We both struggled through a first fall semester of six semester hours while balancing full-time work and family time.  It's a tough - but meaningful - struggle.  It was a great conversation - but then it turned down an illuminating direction when we talked total hours of our degrees.

My friend asks, "How many hours is an MDiv?"
I say, "85."
He says, "Seriously?  Mine's only 36."

Kind of unbelievable, right?  The degree I'm attempting to attain, carries the same weight of "Master" and yet is more than twice as long.  It's a four year plan at Perkins if you're trucking at full-time, with the last year as an internship.  I'm lucky that with my previous MSM work I've come into the MDiv program with 24 hours of credit that counts towards my new calling.  But, geez, you guys.

This might be kind of a problem, so I've taken it upon myself to check out how many course hours other Master's Degrees take.  I decided to look at SMU, as that's where I currently attend.  Let's see how things stack up:
  • Master of Divinity (Perkins School of Theology, SMU) - 85 hours
  • Master of Sacred Music (Perkins School of Theology, SMU) - 48 hours
  • Juris Doctorate (Dedman School of Law, SMU) - 87 hours - but you technically have a doctorate in the end
  • MBA (Cox School of Business, SMU) - 61 hours
  • MS in Computer Science (Lyle School of Engineering, SMU) - 24 hours (w/dissertation, or 30 hours without)
  • Master of Education (Simmons School of Education, SMU) - 36-42 hours (depending on certifications)
  • MM in Choral Conducting (Meadows School of the Arts, SMU) - 30 hours (I'd be about a semester away from this one if I chose to go back)

The JD from the law school is the only one that takes more course work, but in the end (as noted), you have the equivalent of a Master and Doctorate degree (at least that's my understanding).  The only other one that comes close is the MBA from Cox School of Business is 61 hours at my count, which is actually twice as long as some - but the ROI is ridiculous, and it's rated in the top 25 business schools in the country.  If you do it right, on average, the MBA from Cox pays for itself in 3.4 years (according to their brochure, which I'm not inclined to argue with - it's a STELLAR program).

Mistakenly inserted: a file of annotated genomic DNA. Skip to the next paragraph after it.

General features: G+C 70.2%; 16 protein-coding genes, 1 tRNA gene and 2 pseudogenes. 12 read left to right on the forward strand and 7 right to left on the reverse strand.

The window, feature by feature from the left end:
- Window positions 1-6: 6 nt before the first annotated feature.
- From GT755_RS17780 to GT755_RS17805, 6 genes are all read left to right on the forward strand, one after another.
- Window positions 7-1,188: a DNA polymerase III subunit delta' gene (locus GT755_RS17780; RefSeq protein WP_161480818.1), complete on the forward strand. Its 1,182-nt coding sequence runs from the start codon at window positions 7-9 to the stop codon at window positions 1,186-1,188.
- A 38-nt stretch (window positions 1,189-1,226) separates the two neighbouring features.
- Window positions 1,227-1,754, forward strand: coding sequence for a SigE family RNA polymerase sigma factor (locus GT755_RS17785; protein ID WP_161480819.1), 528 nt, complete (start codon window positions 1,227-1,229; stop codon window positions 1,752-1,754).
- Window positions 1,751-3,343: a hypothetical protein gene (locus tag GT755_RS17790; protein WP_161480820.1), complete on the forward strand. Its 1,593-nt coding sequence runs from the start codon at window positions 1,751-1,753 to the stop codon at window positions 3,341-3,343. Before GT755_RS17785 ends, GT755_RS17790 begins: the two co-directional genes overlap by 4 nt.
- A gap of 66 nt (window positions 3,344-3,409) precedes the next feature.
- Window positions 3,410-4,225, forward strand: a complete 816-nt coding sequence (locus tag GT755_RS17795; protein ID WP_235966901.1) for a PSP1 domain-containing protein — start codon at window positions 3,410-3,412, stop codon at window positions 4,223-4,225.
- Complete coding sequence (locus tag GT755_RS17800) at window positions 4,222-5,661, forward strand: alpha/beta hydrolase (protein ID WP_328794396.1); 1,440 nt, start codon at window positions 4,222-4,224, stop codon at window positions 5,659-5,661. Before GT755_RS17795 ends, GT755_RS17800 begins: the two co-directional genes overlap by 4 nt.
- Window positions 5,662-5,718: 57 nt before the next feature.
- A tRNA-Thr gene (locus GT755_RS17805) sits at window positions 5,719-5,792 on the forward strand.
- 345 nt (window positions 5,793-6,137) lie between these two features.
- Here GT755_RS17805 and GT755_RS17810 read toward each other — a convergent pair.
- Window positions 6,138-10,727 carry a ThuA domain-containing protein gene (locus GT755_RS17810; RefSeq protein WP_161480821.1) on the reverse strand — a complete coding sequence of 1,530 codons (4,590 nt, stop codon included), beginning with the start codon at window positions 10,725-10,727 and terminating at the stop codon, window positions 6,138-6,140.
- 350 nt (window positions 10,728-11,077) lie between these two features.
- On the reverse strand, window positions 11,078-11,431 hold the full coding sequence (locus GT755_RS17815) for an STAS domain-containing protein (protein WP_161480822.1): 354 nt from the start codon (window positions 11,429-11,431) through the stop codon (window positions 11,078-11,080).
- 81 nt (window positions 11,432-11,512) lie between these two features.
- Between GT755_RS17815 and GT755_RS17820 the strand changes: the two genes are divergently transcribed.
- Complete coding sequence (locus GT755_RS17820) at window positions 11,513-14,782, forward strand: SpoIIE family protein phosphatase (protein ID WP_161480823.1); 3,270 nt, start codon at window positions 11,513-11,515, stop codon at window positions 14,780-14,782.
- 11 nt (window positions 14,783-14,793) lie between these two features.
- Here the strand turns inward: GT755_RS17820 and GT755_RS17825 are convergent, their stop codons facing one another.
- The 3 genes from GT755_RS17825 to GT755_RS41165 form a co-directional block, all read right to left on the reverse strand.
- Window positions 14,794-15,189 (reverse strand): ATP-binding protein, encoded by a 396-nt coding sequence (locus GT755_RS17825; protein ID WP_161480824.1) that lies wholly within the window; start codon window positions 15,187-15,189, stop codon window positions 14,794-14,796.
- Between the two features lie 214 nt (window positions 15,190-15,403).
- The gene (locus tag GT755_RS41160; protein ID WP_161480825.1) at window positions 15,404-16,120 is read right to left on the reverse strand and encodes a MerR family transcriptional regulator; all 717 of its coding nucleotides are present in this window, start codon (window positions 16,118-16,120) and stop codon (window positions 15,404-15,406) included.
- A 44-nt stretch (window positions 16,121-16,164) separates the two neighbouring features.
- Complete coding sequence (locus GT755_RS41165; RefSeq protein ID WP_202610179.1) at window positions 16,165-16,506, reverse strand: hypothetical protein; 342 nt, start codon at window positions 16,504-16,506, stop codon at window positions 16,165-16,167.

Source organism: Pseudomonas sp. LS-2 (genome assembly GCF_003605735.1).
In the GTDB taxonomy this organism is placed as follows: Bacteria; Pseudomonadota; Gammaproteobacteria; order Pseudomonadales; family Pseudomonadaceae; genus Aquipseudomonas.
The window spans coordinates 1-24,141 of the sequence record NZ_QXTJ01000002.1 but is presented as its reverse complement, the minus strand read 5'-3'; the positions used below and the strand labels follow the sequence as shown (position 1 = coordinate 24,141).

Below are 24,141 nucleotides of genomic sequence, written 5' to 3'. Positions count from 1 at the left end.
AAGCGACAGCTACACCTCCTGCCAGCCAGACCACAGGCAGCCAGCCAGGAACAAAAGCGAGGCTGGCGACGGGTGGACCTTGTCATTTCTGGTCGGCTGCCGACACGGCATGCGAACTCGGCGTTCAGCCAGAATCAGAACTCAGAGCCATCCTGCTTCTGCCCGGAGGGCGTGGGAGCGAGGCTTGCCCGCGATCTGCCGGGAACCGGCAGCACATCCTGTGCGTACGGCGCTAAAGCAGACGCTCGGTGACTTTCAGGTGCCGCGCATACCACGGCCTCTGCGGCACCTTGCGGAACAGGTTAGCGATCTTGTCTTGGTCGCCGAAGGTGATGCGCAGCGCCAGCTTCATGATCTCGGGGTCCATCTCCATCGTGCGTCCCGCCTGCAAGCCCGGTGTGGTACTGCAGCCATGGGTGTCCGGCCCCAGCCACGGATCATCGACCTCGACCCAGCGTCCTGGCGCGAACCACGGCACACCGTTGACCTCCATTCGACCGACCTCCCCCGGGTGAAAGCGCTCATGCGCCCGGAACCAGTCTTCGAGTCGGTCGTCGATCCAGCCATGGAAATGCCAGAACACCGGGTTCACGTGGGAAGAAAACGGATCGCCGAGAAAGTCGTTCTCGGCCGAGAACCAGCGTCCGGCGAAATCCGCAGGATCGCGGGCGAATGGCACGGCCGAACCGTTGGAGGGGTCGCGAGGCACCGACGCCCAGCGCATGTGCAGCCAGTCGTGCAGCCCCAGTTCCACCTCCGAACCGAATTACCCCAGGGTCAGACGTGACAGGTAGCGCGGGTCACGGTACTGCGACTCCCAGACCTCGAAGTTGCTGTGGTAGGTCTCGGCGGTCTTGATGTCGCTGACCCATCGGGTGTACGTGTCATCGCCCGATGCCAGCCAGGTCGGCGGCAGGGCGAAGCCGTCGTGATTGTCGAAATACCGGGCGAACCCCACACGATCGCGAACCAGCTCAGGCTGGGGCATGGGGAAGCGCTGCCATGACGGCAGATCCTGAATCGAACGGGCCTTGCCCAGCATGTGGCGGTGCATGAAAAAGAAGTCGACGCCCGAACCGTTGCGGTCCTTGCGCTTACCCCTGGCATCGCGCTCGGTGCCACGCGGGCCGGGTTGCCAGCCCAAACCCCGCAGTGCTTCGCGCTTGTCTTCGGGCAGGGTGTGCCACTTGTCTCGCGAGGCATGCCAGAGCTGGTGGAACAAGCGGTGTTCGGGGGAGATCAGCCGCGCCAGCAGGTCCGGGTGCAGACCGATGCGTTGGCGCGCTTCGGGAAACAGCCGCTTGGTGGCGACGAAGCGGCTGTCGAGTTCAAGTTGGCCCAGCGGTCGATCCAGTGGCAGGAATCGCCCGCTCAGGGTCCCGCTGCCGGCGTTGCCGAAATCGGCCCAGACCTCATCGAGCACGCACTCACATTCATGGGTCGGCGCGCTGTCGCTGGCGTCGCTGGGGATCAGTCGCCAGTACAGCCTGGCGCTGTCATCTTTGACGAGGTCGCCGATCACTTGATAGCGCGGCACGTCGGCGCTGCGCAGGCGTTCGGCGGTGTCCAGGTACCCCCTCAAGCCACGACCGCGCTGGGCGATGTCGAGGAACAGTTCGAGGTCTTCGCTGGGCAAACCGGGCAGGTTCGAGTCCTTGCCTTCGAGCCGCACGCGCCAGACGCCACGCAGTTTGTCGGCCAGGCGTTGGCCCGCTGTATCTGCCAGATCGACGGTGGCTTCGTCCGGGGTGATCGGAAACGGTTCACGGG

So what does all this mean?  United Methodists heap a whole lot of work on their potential pastors.  This isn't new news, but it's important to point out.  And it's not as if looking at the curriculum it's easy to decide what should be taken out.

Could it also be, however, that we expect pastors to be professionals at too many disciplines when they graduate?  Theologians.  Human resources management.  Counseling.  Community activism.  Accounting.  Non-prophet business management.  Even, theatre and music for many.  The list goes on.  And many pastors with solo appointments have to be able to handle all of this depending on how well a church can be staffed, and the qualifications of the laity.

I do however, have a proposal, that would shorten the degree and give a pastor more practical experience.

Put them in the local church.  Not an internship that pays little (that you technically pay for), but a job.

I'm currently serving as a full-time Licensed Local Pastor, focusing on Communication, Young Adult Ministries, and preaching every week at our contemporary service.  I'll admit that I'm choosing this path, I don't have to.  But, I love my work.  I love to work.  And I'm having a ton of fun at this appointment.  I'm learning the practical side of pastoring (just as I had for the previous eight years as a Worship Minister), under the tutelage of great mentor pastors, staff, and laity.  But I also have several friends that are managing seminary while being out on the fringe with solo appointments to churches and Wesley Foundations.